14th August 2022

Heatwaves and other weather-related events already account for 10.8% of UK home insurance claims-GlobalData
Trend

Scorching weather coupled with a lack of rain will create the perfect conditions for wildfires in the UK, and insurers should brace themselves for a rise in home insurance claims as flames spread into inhabited areas, says GlobalData. According to the data and analytics company, climate change and extreme weather conditions will only increase the frequency and severity of weather-related claims.
Beatriz Benito, lead Insurance Analyst at GlobalData, comments “Dried-out landscapes are becoming a common sight in the UK this summer. When temperatures reached over 40oC just weeks ago, the media reported that around 60 homes in the UK had been destroyed after a surge in fires, and these will inevitably lead to home insurance claims. As temperatures now head towards a new heatwave, history will repeat itself and we will see more fires and more claims.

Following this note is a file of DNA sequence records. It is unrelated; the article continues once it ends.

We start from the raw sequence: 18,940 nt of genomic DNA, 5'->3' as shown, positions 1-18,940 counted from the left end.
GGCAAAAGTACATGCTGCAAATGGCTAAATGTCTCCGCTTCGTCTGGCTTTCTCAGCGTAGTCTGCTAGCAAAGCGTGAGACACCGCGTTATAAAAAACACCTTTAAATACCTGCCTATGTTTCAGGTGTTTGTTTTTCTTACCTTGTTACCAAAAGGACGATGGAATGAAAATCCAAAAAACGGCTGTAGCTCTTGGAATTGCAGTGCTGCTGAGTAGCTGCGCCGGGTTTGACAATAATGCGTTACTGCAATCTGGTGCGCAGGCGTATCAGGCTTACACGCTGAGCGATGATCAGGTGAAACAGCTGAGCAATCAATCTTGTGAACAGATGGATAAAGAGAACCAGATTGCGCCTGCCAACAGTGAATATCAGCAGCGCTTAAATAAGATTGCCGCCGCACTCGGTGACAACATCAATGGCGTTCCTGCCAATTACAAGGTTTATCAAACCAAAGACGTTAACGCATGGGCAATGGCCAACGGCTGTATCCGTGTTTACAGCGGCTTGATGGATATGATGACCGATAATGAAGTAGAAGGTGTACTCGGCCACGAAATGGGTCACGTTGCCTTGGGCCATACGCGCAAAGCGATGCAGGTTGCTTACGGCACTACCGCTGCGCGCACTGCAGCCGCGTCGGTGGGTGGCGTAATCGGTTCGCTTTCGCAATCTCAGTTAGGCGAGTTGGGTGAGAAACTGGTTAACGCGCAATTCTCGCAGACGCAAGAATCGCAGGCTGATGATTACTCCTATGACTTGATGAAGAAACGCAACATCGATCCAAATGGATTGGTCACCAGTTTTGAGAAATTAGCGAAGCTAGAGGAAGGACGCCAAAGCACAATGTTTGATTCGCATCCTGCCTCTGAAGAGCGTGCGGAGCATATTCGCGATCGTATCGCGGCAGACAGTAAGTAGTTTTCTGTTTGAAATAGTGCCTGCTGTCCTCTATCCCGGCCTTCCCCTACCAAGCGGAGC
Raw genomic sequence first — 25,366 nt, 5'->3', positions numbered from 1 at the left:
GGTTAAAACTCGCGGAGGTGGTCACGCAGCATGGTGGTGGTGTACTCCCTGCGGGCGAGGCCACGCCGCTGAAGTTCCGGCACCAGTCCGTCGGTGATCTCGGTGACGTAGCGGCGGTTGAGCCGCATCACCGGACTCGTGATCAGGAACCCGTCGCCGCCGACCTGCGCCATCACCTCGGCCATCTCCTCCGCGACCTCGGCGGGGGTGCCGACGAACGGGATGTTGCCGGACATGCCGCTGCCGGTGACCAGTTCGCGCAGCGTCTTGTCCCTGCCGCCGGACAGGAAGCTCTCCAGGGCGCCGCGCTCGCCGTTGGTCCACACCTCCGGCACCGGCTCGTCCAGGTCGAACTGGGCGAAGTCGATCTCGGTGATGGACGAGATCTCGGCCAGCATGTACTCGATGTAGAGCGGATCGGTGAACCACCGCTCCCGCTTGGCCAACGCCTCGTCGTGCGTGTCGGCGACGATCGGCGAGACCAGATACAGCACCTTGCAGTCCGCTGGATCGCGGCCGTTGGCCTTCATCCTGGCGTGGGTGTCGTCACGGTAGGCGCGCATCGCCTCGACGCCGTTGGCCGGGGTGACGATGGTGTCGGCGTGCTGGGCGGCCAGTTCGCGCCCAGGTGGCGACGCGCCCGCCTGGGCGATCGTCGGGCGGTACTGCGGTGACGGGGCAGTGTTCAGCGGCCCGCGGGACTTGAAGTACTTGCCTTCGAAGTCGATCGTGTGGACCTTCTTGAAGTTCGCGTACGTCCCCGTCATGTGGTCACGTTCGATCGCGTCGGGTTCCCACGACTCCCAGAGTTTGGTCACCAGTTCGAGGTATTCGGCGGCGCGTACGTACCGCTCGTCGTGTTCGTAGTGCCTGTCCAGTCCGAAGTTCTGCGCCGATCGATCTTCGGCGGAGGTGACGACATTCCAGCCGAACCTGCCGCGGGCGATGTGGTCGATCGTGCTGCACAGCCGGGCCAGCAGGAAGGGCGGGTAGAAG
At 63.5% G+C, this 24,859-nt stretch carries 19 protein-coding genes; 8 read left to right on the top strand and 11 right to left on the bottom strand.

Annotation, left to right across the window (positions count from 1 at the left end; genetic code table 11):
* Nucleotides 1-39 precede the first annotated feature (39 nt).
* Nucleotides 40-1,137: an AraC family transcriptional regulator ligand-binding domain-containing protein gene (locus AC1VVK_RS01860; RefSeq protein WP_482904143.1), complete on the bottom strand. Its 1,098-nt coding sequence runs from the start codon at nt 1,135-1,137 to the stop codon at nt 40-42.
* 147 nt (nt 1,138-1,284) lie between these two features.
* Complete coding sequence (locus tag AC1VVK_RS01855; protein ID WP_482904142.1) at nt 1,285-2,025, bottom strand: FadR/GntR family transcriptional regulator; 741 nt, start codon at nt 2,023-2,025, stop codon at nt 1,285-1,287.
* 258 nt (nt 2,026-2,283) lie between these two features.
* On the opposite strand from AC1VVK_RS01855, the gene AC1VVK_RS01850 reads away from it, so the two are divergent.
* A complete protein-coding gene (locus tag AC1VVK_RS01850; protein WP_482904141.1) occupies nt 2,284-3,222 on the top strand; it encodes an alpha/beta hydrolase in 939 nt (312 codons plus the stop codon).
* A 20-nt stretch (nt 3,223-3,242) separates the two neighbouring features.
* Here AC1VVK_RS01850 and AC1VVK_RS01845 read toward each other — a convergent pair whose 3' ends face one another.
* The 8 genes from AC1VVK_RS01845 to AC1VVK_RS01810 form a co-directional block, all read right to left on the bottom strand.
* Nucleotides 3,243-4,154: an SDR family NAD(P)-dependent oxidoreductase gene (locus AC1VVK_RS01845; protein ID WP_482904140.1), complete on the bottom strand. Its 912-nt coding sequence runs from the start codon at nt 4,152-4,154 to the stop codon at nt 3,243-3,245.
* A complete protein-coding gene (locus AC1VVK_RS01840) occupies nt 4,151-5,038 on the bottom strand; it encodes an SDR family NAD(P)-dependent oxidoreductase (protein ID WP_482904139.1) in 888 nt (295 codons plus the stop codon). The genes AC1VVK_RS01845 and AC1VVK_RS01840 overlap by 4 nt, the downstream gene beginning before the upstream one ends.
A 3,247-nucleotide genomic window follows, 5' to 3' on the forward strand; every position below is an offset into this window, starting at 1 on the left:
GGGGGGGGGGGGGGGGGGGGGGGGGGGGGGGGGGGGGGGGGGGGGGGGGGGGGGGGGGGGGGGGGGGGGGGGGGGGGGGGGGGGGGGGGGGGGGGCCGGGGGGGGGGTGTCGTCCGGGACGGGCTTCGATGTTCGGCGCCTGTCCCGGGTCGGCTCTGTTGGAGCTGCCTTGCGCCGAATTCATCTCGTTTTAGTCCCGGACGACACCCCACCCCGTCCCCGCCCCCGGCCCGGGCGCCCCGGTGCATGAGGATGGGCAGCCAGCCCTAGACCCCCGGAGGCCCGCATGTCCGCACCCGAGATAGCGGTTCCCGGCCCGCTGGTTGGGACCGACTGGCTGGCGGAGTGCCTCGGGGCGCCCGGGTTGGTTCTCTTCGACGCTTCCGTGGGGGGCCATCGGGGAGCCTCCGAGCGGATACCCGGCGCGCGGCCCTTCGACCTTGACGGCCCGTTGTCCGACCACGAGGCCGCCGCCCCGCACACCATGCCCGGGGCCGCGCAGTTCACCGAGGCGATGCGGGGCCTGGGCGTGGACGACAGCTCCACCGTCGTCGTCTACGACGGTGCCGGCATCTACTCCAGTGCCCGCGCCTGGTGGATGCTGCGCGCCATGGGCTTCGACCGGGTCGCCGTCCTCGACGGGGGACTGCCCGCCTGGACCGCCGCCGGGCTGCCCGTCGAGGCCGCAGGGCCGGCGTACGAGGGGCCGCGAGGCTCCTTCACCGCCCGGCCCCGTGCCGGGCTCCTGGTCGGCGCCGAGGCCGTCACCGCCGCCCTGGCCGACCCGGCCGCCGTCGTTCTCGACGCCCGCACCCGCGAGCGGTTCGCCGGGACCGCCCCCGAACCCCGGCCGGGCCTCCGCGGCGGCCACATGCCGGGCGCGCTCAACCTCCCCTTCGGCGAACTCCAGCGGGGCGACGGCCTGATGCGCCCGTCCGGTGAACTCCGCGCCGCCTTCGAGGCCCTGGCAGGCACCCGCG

According to GlobalData’s 2021 UK Insurance Consumer Survey, weather incidents—excluding floods and storms—accounted for 10.8% of all home insurance claims. This rises to 27% when floods and storms are included, making weather-related claims the most significant for insurers. The proportion of weather-related claims will be higher in 2022 due to the recurring heatwaves this summer and storms Eunice and Franklin earlier this year.”
The Met Office has issued another extreme heat warning for parts of England and Wales, as temperatures are forecast to reach 35oC between up to 14th August. The likelihood of droughts occurring is also increasing as dry spells continue to prevail.
Benito adds “Periods of prolonged high temperatures and dry conditions increase the risk of wildfires. Indeed, extreme weather events are becoming far more common as climate change worsens. Weather-related claims can be particularly devastating and are therefore expensive to insurers. Moreover, they may also claim lives, impacting other lines of business.”

GlobalData Trends(150 articles)